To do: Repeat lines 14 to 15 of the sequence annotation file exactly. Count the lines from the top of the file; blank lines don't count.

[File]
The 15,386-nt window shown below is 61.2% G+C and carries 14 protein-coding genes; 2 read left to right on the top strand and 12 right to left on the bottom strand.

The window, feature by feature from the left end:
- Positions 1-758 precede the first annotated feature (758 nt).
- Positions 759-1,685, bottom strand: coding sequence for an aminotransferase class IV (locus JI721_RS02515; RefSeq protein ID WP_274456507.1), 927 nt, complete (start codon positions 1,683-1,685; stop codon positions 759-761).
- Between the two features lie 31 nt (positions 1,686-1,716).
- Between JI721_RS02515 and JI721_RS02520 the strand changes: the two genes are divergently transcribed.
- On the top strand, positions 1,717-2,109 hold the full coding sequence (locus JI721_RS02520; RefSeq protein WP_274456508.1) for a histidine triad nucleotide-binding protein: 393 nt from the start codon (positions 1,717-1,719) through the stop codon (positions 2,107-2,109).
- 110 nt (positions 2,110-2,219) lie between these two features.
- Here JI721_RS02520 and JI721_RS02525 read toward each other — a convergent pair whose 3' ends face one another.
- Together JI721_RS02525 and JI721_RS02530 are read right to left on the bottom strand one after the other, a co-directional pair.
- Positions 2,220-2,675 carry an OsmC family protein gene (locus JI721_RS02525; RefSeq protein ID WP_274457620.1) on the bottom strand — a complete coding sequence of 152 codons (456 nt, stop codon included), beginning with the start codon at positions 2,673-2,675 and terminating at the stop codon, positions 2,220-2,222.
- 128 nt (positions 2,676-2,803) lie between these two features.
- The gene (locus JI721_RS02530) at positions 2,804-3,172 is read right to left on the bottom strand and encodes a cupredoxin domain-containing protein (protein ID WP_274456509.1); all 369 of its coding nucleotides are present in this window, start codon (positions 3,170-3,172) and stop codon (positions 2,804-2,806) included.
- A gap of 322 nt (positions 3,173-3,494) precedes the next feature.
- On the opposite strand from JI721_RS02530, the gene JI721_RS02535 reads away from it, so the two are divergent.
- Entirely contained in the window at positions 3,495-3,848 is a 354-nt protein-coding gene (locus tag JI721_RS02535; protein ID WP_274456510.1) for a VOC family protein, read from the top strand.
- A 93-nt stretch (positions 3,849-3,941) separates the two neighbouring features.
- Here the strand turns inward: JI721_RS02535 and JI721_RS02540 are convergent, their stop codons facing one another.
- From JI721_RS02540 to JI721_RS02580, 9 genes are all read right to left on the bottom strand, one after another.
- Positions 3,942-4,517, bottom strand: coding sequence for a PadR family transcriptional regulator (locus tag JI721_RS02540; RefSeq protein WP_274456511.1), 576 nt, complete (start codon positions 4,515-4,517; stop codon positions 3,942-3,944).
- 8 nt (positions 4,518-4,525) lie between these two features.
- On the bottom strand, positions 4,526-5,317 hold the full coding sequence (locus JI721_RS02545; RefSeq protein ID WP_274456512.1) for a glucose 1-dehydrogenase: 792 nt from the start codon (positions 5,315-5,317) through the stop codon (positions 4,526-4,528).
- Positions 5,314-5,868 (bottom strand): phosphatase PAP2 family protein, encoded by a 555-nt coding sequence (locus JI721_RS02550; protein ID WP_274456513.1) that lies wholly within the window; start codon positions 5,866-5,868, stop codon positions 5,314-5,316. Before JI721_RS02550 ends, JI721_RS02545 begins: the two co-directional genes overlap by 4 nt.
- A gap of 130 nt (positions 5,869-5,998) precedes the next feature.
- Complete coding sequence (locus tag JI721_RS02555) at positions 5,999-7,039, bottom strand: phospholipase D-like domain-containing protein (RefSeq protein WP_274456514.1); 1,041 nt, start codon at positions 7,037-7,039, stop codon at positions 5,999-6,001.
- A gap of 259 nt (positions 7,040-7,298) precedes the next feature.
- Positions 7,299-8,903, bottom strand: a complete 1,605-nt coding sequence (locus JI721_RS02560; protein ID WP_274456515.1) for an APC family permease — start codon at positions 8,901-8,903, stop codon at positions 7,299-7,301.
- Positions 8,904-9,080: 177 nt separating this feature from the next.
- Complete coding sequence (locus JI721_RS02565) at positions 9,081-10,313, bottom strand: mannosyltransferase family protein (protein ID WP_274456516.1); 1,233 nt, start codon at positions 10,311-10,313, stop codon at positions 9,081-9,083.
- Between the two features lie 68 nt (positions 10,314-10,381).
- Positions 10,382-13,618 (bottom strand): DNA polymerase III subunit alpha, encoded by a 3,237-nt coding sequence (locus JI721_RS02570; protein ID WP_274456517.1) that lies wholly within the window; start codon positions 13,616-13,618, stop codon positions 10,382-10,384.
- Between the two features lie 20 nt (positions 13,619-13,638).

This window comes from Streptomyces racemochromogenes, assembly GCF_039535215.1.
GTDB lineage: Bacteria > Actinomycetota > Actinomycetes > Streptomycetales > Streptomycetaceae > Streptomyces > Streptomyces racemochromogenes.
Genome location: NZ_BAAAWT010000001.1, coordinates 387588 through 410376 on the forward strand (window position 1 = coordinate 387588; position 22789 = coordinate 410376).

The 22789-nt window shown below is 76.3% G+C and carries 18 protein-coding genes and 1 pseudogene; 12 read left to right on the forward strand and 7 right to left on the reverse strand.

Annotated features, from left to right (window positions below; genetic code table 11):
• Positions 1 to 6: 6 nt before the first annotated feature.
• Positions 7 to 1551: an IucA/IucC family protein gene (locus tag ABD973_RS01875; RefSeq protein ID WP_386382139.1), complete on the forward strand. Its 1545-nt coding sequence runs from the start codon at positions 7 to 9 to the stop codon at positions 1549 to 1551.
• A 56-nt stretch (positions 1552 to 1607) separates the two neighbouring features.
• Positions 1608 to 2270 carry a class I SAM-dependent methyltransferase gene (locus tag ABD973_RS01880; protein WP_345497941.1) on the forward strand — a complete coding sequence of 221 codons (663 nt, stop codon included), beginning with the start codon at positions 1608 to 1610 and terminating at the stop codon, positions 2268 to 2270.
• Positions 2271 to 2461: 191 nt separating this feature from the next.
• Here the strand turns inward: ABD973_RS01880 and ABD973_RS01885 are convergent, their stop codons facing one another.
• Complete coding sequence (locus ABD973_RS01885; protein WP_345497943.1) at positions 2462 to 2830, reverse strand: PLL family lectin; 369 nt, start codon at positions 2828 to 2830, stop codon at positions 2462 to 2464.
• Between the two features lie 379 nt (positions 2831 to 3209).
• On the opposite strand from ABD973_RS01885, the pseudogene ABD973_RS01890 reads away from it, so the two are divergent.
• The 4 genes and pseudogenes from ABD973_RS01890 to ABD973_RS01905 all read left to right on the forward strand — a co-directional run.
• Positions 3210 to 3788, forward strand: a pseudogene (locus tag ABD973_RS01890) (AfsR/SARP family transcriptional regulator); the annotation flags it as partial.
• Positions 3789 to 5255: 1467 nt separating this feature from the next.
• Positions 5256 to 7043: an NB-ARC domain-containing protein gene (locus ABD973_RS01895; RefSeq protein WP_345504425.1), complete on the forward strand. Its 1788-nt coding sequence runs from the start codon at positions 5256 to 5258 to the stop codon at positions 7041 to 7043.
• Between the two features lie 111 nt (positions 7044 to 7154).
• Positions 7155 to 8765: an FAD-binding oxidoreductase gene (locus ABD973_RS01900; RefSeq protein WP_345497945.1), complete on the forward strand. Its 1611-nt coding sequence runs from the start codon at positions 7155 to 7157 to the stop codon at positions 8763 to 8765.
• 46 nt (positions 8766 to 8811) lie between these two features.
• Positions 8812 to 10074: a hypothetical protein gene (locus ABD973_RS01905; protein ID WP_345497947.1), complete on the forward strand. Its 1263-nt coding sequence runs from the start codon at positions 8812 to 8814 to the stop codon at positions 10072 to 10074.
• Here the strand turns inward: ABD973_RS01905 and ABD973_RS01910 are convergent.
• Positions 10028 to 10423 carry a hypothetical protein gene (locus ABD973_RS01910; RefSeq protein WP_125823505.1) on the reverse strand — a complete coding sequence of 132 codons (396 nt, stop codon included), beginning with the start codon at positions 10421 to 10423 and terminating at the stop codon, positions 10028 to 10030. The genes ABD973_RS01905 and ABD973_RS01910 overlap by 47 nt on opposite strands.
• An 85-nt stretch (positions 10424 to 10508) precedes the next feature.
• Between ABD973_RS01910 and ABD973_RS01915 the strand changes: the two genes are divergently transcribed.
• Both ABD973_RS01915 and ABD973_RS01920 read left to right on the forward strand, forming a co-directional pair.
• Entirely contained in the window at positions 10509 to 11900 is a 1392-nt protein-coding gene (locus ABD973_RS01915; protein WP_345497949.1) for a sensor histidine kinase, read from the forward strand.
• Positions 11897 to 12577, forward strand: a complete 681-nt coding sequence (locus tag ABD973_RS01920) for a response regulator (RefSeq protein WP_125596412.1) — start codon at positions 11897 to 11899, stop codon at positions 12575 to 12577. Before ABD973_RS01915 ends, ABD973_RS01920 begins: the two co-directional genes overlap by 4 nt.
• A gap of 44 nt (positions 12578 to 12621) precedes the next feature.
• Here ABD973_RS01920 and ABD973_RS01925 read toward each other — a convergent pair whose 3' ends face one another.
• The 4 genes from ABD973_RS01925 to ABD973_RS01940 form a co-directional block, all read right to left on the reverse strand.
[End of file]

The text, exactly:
- A gap of 322 nt (positions 3,173-3,494) precedes the next feature.
- On the opposite strand from JI721_RS02530, the gene JI721_RS02535 reads away from it, so the two are divergent.